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Buffalo News (New York)


October 14, 2004

A train ride from Miami to Toronto by a group of U.S. senior citizens intent on buying low-cost prescription drugs in Canada turned into a running feud between a consumer group and Amtrak.

During a brief whistle stop Wednesday at Buffalo's Exchange Street Station, the California-based Foundation for Taxpayer and Consumer Rights, sponsor of the "RX Express," accused the White House of trying to undercut the excursion by pressuring the government-funded rail passenger corporation to keep reporters from interviewing elderly passengers upset with high U.S. drug costs.

"We're locked in. They won't let us leave the train," complained foundation spokesman Jerry Flanagan, kneeling in a doorway of one of two cars the group chartered to dramatize its campaign to lower drug prices for citizens.

As Amtrak's Maple Leaf pulled away, Flanagan handed down copies of a news release headlined: "Is Amtrak, Bush Administration Trying to Derail RX Express?"

Amtrak replied that it was simply enforcing rules designed to keep its trains safe and on schedule.

The foundation's claim of political pressure was "absolutely not true," said Marcie Gogoski, an Amtrak spokeswoman in Washington, D.C. "Those are private cars attached to a scheduled train. We cannot delay departures and arrivals along the route," she said.

As the New York City-to-Toronto train rolled on toward the border crossing at Niagara Falls, Flanagan said by cell phone that his group talked freely with reporters at station stops from Miami, where the trip originated Monday, to New York City.

"We probably had a dozen news conferences," he said.

But Amtrak, he said, cracked down on the New York City-Buffalo leg of the journey, shortening a scheduled 15-minute stop in Albany and stopping the chartered cars short of the platform in Schenectady, Syracuse, Rochester and Buffalo. Passengers also were barred from moving between the chartered cars and the rest of the train, Flanagan claimed.

"Someone," he said, was trying to squelch debate on "the issue of making medication more affordable for Americans."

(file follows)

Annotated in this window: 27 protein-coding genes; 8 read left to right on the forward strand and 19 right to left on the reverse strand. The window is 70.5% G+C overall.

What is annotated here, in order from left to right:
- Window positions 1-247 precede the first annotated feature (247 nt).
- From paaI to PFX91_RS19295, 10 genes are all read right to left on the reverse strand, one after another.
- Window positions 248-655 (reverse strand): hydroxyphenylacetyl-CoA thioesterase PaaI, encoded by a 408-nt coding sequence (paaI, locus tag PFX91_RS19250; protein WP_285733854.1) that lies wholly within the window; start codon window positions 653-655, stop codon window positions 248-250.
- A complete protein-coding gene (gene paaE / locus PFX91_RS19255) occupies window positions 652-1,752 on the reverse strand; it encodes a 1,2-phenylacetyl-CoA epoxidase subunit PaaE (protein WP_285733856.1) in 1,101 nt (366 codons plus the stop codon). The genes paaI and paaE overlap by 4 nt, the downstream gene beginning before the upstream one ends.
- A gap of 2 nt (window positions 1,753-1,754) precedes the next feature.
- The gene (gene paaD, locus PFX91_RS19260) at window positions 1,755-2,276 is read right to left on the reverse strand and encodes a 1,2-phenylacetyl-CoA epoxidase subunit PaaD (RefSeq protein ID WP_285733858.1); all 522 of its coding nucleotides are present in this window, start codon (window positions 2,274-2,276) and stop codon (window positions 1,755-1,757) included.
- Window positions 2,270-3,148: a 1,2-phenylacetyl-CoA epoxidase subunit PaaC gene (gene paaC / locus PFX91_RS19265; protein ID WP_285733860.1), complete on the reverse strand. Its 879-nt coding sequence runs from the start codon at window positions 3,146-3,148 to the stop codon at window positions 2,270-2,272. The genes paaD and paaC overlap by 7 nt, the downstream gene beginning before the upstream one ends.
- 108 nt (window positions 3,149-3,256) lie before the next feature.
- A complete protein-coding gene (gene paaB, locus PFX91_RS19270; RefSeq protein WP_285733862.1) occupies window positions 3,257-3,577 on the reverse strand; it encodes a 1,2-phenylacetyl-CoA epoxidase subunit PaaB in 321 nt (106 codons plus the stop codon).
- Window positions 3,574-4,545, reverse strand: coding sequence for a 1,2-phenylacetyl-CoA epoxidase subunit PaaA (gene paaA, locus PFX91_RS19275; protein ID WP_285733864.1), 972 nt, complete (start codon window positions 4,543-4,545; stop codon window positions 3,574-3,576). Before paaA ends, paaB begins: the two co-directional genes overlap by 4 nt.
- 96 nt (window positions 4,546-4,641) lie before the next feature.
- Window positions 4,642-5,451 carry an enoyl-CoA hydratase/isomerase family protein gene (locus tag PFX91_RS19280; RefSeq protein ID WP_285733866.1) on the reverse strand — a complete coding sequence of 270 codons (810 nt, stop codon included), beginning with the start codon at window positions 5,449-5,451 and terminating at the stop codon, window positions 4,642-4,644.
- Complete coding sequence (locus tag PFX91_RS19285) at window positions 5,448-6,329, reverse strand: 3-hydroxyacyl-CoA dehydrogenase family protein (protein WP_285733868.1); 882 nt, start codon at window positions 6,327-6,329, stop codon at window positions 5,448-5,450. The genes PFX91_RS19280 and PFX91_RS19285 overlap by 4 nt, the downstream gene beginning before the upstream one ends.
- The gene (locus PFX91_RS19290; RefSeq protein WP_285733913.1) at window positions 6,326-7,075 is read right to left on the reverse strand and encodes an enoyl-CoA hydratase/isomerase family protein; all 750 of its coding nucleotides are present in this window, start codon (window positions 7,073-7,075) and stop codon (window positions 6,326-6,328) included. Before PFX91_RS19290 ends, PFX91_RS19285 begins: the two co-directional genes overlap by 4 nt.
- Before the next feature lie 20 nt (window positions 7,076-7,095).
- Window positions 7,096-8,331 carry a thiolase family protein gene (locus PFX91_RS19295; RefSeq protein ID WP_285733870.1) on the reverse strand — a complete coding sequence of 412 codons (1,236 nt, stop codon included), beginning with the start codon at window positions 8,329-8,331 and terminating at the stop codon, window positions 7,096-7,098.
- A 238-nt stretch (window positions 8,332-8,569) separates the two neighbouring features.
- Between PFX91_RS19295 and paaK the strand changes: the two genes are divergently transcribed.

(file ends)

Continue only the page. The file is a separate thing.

Gogolski countered that Amtrak told the Foundation for Taxpayer and Consumer Rights weeks ago that news conferences could not be held on station platforms, and that media representatives would be denied access to the platforms.

Reporters and photographers were free to board the train to talk to the passengers between stops, she said.

Though Gogolski contended Amtrak was going by longstanding Amtrak rules that have been tightened since the Madrid terrorist train bombings, no one tried to shoo reporters from the Exchange Street platform.

"Sometimes things don't get enforced because stations don't have the staff to do every little thing," she said.

Flanagan said about 25 seniors and other people needing affordable prescription drugs boarded the "RX Express" along the Eastern seaboard.

The trip ending in Toronto Wednesday night was designed to underscore the fact that drugs are available at discounts of 30 to 60 percent in Canada because the government buys them in bulk -- a system that pharmaceutical companies have blocked in the U.S.

During a similar train excursion from West Coast cities to Vancouver recently, passengers were able to buy pharmaceuticals at prices that would save them an average of $2,000 a year, the foundation claimed.
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